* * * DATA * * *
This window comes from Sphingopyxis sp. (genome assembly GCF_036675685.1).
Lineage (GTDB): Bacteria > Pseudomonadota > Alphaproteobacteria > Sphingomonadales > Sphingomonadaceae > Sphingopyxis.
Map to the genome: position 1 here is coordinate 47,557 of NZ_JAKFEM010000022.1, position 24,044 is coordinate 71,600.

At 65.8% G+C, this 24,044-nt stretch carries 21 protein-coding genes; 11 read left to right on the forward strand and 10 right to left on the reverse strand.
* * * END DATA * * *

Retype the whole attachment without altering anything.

This window comes from Sphingopyxis sp. (genome assembly GCF_036675685.1).
Lineage (GTDB): Bacteria > Pseudomonadota > Alphaproteobacteria > Sphingomonadales > Sphingomonadaceae > Sphingopyxis.
Map to the genome: position 1 here is coordinate 47,557 of NZ_JAKFEM010000022.1, position 24,044 is coordinate 71,600.

At 65.8% G+C, this 24,044-nt stretch carries 21 protein-coding genes; 11 read left to right on the forward strand and 10 right to left on the reverse strand.